Case Study of the Week
This case study is based on actual trades using the strategies taught by the team at Options Money Maker. Our focus is to teach traders a consistent and conservative approach to trading credit spreads, debit spreads and other combination spread strategies to earn higher than average returns.
We believe that there is no better manager of your money than you, armed with the education and experience to create great returns and do it with peace of mind. We also believe that there is no better way to learn than to “mimic the masters” and then actually do it yourself! These case studies are designed to be a supplement to your education and show you real examples of the trades we open, close and adjust while minimizing risk, eliminating fear and growing a big account.
We at Options Money Maker often deploy a vertical Call Credit Spread under certain market conditions. This is a downward bias position. This case study involves SPX when it was trading at 2010. Our traders opened a 2030/2035 Call Credit Spread and received $1.75 credit.
What is the logic behind this trade…?
This type of downward bias position realizes its maximum profit when the position is out-of-the-money at the time of expiration. In this case we wanted the index to remain below 2030. We built buffer into the position by opening it 20 points out-of-the-money in the event that the index moved upward. We normally don’t wait until expiration to close the position. We take reasonable profits of 10-20% when available and reinvest the cash in a new position. Taking profits is always a good thing and so is using the power of compounding. We built plenty of time into the position (so we thought). The problem is that the market does not always follow the identified bias in a predictable time frame. We know with 100% certainty that this index will eventually go down, we just don’t know when.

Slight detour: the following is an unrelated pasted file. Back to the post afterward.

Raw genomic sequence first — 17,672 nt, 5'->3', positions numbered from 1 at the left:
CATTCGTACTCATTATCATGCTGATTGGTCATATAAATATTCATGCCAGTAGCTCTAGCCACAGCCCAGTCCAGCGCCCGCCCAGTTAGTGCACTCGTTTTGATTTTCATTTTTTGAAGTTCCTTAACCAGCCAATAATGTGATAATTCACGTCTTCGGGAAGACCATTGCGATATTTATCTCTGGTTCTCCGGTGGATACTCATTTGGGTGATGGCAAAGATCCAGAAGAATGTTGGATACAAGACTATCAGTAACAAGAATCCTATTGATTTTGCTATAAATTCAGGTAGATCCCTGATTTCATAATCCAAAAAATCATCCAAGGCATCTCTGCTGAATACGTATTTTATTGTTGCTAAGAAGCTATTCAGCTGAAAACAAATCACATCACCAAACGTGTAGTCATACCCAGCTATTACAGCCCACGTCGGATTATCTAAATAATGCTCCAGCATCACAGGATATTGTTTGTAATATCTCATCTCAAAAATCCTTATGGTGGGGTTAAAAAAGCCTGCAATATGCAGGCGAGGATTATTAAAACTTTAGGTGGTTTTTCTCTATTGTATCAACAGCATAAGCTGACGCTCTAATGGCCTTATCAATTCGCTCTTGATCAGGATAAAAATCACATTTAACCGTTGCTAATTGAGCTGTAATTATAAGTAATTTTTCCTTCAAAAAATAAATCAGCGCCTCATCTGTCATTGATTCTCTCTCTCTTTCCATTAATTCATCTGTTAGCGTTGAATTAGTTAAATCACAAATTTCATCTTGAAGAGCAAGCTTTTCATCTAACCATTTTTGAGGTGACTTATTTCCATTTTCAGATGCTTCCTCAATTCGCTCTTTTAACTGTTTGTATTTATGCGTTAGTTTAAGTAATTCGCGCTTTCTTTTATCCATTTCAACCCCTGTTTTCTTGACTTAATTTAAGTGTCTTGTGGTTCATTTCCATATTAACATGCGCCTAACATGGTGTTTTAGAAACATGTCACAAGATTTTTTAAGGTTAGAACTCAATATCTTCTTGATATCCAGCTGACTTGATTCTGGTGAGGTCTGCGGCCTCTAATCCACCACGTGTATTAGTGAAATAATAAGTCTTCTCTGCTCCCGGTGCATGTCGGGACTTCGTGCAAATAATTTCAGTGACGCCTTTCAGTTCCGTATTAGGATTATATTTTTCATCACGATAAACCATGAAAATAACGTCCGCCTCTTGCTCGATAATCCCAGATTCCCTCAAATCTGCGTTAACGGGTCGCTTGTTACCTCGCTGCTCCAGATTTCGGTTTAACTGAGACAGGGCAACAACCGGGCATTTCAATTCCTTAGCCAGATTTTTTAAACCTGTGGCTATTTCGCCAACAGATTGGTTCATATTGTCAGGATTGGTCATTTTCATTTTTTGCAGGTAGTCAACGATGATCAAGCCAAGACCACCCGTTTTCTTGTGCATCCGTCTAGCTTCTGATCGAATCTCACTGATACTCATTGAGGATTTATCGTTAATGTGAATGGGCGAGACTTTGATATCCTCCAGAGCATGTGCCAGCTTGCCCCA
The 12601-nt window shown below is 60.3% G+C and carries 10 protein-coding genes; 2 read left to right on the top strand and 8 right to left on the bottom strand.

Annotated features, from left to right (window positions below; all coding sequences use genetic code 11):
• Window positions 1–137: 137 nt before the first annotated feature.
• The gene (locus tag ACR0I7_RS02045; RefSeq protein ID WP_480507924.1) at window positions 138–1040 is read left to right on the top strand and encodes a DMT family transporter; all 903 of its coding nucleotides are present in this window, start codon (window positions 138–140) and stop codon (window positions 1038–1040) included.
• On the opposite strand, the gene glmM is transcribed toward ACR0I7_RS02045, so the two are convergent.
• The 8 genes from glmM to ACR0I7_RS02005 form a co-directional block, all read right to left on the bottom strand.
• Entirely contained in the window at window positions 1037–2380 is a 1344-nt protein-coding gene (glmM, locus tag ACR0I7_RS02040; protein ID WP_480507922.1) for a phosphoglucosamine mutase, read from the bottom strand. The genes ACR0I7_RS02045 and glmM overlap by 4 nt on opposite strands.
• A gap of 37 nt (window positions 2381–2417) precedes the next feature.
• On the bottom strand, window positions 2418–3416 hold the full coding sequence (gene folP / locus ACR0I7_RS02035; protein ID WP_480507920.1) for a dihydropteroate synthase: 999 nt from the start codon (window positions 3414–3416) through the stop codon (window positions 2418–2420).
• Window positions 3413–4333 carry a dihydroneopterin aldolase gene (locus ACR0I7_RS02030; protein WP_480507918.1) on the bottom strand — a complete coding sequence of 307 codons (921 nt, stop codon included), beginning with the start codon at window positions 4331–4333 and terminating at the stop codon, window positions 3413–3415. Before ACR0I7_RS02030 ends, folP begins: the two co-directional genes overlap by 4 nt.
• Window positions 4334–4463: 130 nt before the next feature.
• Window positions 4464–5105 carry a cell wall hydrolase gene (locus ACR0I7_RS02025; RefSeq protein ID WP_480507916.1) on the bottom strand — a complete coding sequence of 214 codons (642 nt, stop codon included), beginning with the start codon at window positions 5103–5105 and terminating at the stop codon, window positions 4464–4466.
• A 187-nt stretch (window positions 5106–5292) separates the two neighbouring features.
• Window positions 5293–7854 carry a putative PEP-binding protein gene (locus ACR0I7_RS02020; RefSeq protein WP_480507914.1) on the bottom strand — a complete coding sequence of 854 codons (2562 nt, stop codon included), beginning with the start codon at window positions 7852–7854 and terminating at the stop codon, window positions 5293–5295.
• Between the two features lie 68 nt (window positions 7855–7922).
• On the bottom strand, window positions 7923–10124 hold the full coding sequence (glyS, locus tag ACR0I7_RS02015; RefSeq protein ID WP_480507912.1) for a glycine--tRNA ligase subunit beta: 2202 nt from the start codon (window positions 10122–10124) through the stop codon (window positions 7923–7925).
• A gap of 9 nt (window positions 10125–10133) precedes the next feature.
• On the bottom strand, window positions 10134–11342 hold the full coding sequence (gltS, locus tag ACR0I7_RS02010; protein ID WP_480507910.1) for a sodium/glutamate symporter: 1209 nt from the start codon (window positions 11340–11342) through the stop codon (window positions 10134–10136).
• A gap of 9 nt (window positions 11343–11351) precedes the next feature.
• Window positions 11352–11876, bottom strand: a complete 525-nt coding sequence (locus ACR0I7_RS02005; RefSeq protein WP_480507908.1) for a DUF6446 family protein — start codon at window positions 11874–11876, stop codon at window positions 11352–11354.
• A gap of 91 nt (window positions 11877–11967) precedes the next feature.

What Happened Next…?
With one week to expiration the SPX had continued to increase and was now trading at 2070. We suggested to our traders that they should roll the position out to create more time and to roll it up to a higher strike price to increase the likelihood for a profit. Many of our traders added 4 weeks of time to the position and increased the strike prices to 2055/2060. When factoring in the cost of this change which was $.75, we now were still left with a reasonable credit of $1.00. We increased the probability of making a profit because our strike prices were only 15 points out of the money.
It’s Great to Have Choices…
We are now monitoring this trade and will close it for a profit in the event that the index moves down as anticipated. If it does not move down and we need to buy additional time, we could very likely roll the position out farther in time and still maintain a small credit. The idea is to keep the position alive and well positioned while waiting for the market to eventually move as anticipated. Do you know what to do when the market is not cooperating with a trade?
There was no one right answer in this case. There are other management techniques that can be employed. The decision each trader makes is based on their personal views and attitude towards risk. This case study points out the need to learn how to think like a trader versus just following a set of rules. Want to make a profit on a high percentage of trades and manage unfavorable trades from a loss to break-even or an eventual profit? We sure do! How about you?